I haven’t done anything that would require an apology or what my friend Richard would call an act of contrition, but this lovely ballad, I APOLOGIZE, has taken up residence in my head. You can find emotional versions by Bing, many by Billy Eckstine, and other singers on YouTube, but this instrumental version feels like the ideal ballad performance: quiet but completely intense.
This performance by Claude Hopkins, piano; Buddy Tate, tenor saxophone; Joe Thomas, trumpet; Wendell Marshall, string bass; J.C. Heard, drums was recorded in 1961. My microgroove copy of this session goes back to the very early Seventies, when Prestige, Riverside, and Verve lps were being sold at very low prices, and it remains a treasure. In the Seventies as well, I saw (and sometimes spoke to) Claude, Joe, and Buddy, so I feel connected to their work.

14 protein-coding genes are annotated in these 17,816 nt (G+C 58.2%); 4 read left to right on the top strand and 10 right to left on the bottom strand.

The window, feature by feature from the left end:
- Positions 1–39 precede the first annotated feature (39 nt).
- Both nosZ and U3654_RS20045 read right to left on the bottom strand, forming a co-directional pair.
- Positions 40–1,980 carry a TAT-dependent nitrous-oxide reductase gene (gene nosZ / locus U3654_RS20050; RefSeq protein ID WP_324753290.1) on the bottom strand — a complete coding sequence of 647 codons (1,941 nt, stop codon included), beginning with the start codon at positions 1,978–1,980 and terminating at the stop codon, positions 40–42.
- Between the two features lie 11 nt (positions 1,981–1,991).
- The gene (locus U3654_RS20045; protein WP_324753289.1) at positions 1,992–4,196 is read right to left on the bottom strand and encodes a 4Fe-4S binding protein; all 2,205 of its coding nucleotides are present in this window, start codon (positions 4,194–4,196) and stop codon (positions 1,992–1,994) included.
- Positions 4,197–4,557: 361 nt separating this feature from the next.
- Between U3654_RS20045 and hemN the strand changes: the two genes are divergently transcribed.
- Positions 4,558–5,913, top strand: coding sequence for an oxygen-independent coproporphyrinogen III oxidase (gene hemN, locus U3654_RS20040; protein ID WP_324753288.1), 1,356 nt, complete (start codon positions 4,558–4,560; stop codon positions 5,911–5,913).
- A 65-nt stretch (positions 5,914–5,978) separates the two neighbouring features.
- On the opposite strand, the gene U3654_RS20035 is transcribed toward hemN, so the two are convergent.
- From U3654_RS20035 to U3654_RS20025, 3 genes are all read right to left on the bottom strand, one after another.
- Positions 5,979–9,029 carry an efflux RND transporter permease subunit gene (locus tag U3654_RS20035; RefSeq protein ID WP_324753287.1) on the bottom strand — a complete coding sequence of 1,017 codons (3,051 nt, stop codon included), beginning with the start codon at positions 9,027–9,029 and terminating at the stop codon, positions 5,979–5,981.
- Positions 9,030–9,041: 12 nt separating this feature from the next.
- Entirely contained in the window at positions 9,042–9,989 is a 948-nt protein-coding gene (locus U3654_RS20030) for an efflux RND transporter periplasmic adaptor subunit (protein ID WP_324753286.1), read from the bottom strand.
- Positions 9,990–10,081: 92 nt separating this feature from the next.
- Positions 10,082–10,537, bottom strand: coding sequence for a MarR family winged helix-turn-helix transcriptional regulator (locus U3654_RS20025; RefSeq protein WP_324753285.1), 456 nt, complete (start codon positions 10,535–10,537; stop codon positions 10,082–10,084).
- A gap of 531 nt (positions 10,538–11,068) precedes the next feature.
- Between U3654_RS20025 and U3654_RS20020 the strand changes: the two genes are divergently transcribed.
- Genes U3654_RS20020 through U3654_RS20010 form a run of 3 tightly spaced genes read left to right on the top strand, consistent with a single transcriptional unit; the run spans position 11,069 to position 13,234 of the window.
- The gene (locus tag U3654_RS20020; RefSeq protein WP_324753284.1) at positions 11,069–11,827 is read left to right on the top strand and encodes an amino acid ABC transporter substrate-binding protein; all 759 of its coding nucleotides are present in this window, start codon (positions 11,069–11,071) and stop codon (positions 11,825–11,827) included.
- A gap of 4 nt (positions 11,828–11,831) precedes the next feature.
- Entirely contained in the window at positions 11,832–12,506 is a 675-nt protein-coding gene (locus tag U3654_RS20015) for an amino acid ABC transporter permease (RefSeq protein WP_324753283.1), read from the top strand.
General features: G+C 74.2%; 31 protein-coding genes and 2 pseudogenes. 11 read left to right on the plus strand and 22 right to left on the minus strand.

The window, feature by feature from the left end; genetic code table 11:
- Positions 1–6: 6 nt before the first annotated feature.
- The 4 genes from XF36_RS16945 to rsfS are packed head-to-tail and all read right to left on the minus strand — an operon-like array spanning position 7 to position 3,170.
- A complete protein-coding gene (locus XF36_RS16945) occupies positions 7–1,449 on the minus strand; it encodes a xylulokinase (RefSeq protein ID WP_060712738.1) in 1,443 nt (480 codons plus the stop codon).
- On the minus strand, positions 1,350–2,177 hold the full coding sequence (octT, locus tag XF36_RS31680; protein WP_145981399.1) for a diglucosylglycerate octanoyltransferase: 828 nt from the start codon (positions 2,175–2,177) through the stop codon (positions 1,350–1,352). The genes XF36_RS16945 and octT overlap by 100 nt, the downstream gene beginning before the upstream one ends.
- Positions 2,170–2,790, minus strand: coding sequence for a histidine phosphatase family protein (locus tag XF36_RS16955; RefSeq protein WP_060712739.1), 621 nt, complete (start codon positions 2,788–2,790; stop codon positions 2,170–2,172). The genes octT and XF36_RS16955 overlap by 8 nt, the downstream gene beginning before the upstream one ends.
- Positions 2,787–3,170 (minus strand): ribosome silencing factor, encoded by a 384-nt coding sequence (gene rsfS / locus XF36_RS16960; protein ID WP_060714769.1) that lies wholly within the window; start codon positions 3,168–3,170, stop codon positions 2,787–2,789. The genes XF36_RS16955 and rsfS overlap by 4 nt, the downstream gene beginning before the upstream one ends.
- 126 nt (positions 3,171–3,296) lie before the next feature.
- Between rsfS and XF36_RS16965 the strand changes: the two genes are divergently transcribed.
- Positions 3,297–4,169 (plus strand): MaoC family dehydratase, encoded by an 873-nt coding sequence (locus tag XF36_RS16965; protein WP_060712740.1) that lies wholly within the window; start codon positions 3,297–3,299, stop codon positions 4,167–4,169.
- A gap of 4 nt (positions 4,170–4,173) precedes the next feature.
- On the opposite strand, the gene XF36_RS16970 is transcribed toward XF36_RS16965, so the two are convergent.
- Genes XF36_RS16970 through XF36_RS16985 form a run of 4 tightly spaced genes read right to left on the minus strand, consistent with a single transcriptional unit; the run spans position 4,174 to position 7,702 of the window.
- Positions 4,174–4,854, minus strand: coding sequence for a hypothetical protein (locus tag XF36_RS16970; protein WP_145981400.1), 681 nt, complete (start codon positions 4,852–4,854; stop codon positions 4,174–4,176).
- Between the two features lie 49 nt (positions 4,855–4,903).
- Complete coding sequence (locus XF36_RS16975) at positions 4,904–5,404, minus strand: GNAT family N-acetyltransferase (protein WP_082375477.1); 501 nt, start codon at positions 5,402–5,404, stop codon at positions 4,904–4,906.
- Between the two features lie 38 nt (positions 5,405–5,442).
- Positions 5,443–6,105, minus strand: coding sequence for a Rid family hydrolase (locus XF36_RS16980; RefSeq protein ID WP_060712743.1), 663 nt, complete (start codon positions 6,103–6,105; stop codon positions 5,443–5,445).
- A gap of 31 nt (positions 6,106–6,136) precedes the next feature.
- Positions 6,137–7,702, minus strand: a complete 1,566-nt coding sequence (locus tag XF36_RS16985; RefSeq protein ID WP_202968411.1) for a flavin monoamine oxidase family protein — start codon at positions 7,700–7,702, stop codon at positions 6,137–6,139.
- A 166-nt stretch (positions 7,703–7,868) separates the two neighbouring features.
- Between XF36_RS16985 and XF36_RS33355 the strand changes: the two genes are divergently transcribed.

It is very much a showpiece for the two horns, with the rhythm section discreetly supporting (Claude’s tremolos behind Buddy are a wonderful touch). Buddy’s approach to the melody is like the embrace of someone in a fur coat, delightfully enveloping both the notes and the listener; Joe’s sotto voce comments are perfect counterpoint, affirming and responding. I am sorry that Prestige did not consider a whole album of ballads for this team (they had a “Moodsville” series, presumably meant as a soundtrack for quiet intimacies) but this is memorable to me. And, I hope, to you:
Simple and simply beautiful.
May your happiness increase!